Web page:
Morton Arboretum Ride

Cycle Chicago, Sightseeing Ride, Morton Arboretum Ride

Most people do not think of the Morton Arboretum in terms of bicycling, but this glorious outdoor museum in Lisle is one of Chicagoland’s most inviting and interesting places to bike. More than nine miles of quiet roads are open for biking year round. You’ll want to stop along the way to learn about trees and shrubs, and to explore gardens and a prairie.


Smooth pavement over a surprisingly hilly landscape.


Biking is allowed only on the main road, where you’ll find very little traffic during the week and significant traffic on summer weekends. The bike lane is not striped, but there are bike decals on the road to remind drivers to share the road. Also, the main road is oneway and traffic is limited to 20 mile per hour, so this is a safe place to bike, even for kids.


Take Metra’s Burlington Northern Santa Fe Line to Lisle and bike about one mile north on Highway 53 (which does not have a bike lane). By car, exit Interstate 88 northbound at Highway 53. The entrance is on the right after half a mile.

Food and Drink

Water along the trails; restaurant and café in the Visitor Center.


More Details

At the Morton Arboretum, you will find more than 4,000 types of plants from around the world spread over 1,700 gorgeous, peaceful acres. Founded in 1922 by Morton Salt magnate Joy Morton, the arboretum’s mission is to collect and study trees, shrubs and other plants; to display them across naturally beautiful landscapes for visitors to study and enjoy; and to learn how to grow them in ways that enhance the environment.

A continuous Main Route through the East and West sides of the well-manicured grounds makes it easy to bike through all of the arboretum’s diverse areas, from Bulb Meadow to Hemlock Hill. Shortcuts and loops are open to bicyclists for anyone who wants to go beyond this ride. Several sites and visitor stations along the way offer places to lock up your bike so you can explore by foot. Short hikes are worthwhile, as the interpretive signage throughout the park is attractive, informative and entertaining - but difficult to read while zipping by on a bike!

Check out the hedge collection, children’s garden and maze. Temporary art and sculpture exhibits often complement the natural splendors. There are a few buildings, roads and utility lines visible in the distance as you bike, but they are partially hidden and hardly audible so they will not intrude upon your enjoyment of these rustic surroundings. This oasis of wonderfully tended trees and sculpted landscapes is open everyday. For hours, admission prices, membership information, to plan a visit and to become familiar with the arboretum’s bicycling guidelines, visit

The arboretum is especially accommodating to bicyclists. For example, on select summer days, either the East Side or West Side is closed to vehicular traffic after 5:30 p.m. and during weekends from 7:00 a.m. to 9:00 a.m. The arboretum’s commitment to bicycling extends beyond welcoming visitors on bikes. Its Bike Patrol, a group of trained volunteers, periodically patrol the grounds to assist cyclists and monitor compliance with biking guidelines. A very pleasant aspect of biking in the arboretum is that drivers are especially polite and considerate of bicyclists. It must be the serene setting. Let’s plant more trees around the city and suburbs to transplant this tranquility to the entire region!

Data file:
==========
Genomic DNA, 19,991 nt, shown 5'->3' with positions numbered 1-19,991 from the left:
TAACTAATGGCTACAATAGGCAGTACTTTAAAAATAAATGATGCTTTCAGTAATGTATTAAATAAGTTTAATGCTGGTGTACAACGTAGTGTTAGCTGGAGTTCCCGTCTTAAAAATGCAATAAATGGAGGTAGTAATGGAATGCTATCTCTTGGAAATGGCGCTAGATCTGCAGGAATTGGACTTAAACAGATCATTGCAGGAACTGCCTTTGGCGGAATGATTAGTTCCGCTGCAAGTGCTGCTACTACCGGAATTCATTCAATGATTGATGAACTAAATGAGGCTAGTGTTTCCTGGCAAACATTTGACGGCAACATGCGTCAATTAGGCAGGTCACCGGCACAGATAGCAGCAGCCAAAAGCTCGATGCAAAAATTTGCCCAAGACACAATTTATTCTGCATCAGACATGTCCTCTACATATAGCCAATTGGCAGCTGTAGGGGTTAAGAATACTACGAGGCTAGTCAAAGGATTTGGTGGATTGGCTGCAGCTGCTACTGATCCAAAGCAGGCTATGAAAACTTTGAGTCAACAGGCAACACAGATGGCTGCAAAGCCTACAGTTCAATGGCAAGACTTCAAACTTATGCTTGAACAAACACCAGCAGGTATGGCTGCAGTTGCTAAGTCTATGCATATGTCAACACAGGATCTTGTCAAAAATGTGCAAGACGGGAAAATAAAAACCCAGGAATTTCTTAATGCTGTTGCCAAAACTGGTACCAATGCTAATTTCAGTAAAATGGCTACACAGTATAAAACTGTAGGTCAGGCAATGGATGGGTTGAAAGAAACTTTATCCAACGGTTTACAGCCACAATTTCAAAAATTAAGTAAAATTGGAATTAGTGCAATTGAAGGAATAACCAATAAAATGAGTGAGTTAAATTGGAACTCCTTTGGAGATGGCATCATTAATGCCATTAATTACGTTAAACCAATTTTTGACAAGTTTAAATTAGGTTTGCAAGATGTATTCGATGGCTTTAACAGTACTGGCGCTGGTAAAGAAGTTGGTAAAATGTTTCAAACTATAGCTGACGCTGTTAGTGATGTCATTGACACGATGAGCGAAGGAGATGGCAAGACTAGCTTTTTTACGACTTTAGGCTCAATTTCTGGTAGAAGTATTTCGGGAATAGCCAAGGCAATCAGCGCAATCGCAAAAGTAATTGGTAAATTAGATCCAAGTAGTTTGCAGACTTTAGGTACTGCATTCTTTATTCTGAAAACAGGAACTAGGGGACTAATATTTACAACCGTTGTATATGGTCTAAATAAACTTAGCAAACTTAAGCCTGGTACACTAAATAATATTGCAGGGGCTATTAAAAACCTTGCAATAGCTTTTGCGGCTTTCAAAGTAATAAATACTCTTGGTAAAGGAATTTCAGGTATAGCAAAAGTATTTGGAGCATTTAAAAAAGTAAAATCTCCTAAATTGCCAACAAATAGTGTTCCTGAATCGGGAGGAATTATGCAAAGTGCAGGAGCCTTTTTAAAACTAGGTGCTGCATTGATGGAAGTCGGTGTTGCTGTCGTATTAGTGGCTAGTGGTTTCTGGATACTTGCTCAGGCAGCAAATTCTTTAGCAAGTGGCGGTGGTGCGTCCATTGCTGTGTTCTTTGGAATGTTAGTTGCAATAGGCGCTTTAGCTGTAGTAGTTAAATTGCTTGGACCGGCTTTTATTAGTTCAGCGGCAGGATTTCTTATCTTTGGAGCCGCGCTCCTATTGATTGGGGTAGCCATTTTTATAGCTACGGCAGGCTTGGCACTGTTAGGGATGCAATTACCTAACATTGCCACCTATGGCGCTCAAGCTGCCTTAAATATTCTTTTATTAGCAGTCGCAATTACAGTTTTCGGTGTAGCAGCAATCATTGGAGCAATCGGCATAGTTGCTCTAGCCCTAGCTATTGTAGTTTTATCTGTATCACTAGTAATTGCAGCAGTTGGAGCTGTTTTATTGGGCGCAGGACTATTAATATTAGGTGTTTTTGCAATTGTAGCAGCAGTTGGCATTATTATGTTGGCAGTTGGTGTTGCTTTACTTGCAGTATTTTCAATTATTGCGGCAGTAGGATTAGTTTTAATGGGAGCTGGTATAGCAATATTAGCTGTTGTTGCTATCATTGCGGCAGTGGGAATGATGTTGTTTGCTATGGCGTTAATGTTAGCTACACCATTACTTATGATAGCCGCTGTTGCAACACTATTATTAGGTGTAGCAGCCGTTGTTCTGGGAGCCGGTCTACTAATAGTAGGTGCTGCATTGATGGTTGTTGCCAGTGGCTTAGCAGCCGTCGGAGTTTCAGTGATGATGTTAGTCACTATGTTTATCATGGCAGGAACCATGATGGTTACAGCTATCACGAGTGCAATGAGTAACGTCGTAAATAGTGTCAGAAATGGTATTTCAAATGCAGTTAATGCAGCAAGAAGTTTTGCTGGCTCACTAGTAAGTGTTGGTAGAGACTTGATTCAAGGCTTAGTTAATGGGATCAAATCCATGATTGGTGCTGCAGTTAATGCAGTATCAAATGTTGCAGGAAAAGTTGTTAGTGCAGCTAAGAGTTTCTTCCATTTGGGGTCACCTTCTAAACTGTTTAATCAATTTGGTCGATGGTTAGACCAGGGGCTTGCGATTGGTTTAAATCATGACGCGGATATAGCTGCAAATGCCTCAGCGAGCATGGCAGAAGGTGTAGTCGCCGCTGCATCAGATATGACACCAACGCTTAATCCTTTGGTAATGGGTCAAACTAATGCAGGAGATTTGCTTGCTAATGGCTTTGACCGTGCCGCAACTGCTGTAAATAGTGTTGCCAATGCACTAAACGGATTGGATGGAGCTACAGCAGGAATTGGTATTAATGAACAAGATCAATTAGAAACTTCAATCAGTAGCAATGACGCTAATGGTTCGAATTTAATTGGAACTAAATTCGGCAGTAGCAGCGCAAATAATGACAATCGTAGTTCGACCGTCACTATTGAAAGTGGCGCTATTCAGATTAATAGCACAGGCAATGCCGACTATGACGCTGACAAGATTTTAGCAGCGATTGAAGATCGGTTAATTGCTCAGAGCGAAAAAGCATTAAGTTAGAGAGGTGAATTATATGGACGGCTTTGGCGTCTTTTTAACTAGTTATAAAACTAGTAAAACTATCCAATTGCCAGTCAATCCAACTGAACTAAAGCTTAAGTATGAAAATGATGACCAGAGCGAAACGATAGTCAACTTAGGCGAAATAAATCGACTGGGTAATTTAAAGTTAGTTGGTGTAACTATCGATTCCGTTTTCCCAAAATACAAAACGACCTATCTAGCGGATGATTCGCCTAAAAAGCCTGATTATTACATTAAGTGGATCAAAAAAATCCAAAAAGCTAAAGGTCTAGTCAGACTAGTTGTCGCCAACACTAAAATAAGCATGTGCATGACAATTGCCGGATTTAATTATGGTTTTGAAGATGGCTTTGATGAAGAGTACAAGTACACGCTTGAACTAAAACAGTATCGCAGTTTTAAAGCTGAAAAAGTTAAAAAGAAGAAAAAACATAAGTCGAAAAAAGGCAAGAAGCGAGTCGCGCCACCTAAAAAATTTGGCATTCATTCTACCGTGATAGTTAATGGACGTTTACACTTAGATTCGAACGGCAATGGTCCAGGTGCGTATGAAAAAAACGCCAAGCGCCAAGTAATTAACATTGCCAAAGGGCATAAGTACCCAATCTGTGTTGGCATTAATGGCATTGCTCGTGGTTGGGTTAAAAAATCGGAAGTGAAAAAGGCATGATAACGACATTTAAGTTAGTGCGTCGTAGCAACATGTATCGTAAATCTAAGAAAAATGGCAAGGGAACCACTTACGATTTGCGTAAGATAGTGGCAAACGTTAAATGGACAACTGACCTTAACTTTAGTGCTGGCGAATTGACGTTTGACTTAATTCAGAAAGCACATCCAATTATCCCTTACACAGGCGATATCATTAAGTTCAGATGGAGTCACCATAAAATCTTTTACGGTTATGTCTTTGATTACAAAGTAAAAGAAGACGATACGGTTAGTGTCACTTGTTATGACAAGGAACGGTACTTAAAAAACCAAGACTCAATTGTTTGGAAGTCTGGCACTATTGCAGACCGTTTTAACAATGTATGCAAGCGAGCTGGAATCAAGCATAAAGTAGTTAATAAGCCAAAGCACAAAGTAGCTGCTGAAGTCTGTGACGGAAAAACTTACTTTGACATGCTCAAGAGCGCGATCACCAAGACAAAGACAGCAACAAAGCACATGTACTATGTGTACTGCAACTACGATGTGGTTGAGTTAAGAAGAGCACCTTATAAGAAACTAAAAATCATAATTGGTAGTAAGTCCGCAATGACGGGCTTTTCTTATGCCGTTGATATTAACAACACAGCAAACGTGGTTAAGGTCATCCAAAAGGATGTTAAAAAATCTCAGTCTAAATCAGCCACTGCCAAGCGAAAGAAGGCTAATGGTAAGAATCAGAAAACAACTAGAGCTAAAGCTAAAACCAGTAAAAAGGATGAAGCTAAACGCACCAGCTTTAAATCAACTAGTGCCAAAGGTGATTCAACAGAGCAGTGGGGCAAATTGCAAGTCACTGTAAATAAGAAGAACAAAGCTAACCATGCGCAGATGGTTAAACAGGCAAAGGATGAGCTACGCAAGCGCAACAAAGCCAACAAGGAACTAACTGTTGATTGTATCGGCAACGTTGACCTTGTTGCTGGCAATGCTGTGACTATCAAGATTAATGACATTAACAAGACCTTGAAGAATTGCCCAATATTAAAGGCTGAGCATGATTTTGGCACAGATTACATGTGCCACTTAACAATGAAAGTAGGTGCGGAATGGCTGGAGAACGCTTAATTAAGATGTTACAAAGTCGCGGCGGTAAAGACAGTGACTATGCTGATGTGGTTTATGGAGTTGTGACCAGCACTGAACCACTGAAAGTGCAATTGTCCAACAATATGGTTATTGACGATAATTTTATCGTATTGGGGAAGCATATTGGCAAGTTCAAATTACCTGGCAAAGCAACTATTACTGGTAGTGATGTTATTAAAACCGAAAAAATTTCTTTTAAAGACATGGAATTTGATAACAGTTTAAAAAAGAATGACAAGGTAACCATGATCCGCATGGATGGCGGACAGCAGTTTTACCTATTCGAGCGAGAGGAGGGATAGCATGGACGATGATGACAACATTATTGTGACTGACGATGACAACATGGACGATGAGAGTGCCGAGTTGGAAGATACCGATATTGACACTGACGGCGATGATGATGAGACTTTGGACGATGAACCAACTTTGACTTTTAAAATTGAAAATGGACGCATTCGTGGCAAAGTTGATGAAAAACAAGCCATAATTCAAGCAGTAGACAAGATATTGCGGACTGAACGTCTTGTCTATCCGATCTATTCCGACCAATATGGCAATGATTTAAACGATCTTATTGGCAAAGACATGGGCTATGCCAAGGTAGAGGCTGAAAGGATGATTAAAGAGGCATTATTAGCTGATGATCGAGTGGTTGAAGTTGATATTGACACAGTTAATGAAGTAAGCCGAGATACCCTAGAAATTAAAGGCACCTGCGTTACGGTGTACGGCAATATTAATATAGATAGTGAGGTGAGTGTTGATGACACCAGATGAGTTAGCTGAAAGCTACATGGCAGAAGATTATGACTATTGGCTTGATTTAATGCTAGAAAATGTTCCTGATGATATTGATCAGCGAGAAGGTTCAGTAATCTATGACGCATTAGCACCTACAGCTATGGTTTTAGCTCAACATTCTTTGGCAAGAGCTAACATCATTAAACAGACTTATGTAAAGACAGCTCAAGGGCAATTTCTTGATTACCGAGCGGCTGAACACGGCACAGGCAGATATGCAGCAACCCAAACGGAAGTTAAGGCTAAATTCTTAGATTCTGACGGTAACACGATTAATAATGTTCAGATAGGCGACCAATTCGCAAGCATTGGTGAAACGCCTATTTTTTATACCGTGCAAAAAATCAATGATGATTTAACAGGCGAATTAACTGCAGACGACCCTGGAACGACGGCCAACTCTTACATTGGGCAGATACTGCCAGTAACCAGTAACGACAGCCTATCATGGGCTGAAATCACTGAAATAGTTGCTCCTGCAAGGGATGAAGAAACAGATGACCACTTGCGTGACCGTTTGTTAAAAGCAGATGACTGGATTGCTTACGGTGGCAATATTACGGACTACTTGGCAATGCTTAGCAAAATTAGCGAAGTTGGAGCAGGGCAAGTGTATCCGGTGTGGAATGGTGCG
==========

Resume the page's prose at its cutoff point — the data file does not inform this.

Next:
Ride Log

  • 0.0 Start at the stop sign in the northeast corner of the main parking lot. You’ll be facing the main entrance with a picnic grove behind you to the right. Turn right.
  • 0.1 Bear right twice and pick up the Main Rte East Side, following the direction of the one-way sign.
  • 0.3 Bike straight through T.
  • 0.6 Bear left to stay on Main Rte.
  • 1.8 Go straight to stay on Main Rte.
  • 3.1 Stop on right at the Big Rock Visitor Station, one of two remote visitor stations with restrooms, picnic tables and interesting interpretative signage. There’s even a place to lock bikes.
  • 4.4 Bear right to exit the Main Rte East Side and to return to the entrance area so you can pick up the Main Rte West Side. The traffic is two-way through here.
  • 4.6 Continue past a couple of stop signs, pass the parking lot and Visitor Center on left and bear right to pick up the Main Rte West Side.
  • 4.8 Cross under highway bridge to enter West Side.
  • 4.9 Bear right to stay on Main Rte West Side. Cross small bridge.
  • 5.3 Thornhill Education Center, with bike parking
  • . 5.4 Bear left to stay on Main Rte. (Do not take the “Exit”.)
  • 6.3 Prairie Visitor Station on right, with bike parking.
  • 7.4 Continue straight but note short stretch of two-way traffic.
  • 7.5 Turn right to head back to the main entrance, Visitor Center and main parking lot.
  • 7.8 End ride at parking lot.
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    12.146 km / 7.547 mi

    Total Distance

    146 m / 479 ft

    Total Ascent

    146 m / 480 ft

    Total Descent

    237 m / 778 ft

    Highest Point

    Ride type:
    Mountain biking
    Road riding
    Kid friendly
    Rail Trail
    Difficulty: Beginner (Green)
    Ride Duration: options
    Fitness Level: Low
    Shared Bike Path - Paved
    Shared Bike Path - Dirt
    On-Road Bike Lane
    Off-Road - Fire Trail
    Off-Road - Rail Trail
    Off-Road - Single Track
    Off-Road - Downhill
    Mobile Coverage: Excellent
    Estimated Distance: 12.4
    First Aid
    Bike hire
    Bike servicing
    Accessible by bike
    Accessible by car
    Accessible by public transport
    Accessible by shuttle / uber
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